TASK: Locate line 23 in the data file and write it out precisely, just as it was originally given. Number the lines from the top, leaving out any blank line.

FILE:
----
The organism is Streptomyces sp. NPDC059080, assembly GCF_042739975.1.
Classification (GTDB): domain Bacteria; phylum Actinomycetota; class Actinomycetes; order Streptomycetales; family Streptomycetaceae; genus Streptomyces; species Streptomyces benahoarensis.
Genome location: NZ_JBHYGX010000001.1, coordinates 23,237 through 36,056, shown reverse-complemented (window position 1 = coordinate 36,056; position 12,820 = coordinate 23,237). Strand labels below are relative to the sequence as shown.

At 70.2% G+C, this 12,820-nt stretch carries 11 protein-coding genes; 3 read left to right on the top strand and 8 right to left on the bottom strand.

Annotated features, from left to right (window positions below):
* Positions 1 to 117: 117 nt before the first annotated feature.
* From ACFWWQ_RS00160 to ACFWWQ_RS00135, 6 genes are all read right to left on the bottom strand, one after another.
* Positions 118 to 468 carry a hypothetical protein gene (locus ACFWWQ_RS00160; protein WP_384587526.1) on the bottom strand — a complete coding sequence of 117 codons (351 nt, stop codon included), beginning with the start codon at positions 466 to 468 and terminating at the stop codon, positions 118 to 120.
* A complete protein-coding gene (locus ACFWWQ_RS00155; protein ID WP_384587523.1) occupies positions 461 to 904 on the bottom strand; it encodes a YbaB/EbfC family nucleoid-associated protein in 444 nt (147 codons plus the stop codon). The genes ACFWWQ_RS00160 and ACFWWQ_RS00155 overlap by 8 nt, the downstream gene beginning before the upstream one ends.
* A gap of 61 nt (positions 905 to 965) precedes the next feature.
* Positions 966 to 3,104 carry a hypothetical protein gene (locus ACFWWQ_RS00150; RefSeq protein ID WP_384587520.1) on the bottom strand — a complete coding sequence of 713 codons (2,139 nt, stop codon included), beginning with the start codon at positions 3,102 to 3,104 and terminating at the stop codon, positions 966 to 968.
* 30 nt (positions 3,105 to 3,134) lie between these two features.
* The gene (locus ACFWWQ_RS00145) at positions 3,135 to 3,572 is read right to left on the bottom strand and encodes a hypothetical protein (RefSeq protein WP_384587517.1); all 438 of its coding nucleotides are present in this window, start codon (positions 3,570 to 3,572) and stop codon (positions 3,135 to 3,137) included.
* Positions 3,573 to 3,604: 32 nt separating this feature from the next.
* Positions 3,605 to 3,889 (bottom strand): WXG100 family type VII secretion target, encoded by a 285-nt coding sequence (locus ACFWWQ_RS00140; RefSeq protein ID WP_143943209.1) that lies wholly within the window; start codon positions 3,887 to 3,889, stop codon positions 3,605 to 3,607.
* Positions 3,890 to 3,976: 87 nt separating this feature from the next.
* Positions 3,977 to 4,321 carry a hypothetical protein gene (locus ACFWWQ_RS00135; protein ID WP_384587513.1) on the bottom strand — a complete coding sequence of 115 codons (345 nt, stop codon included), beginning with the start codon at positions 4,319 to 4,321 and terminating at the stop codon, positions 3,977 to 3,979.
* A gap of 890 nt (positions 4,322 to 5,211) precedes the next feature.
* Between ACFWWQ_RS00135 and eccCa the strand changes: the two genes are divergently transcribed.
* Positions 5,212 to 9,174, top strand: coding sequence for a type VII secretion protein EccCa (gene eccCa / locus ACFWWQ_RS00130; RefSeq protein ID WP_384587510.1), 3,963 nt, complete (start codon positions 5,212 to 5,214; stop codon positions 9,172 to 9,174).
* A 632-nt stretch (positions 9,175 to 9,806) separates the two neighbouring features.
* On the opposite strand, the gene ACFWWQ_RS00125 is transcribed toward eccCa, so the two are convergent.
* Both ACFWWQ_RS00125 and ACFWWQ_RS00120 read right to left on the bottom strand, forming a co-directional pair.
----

* Both ACFWWQ_RS00125 and ACFWWQ_RS00120 read right to left on the bottom strand, forming a co-directional pair.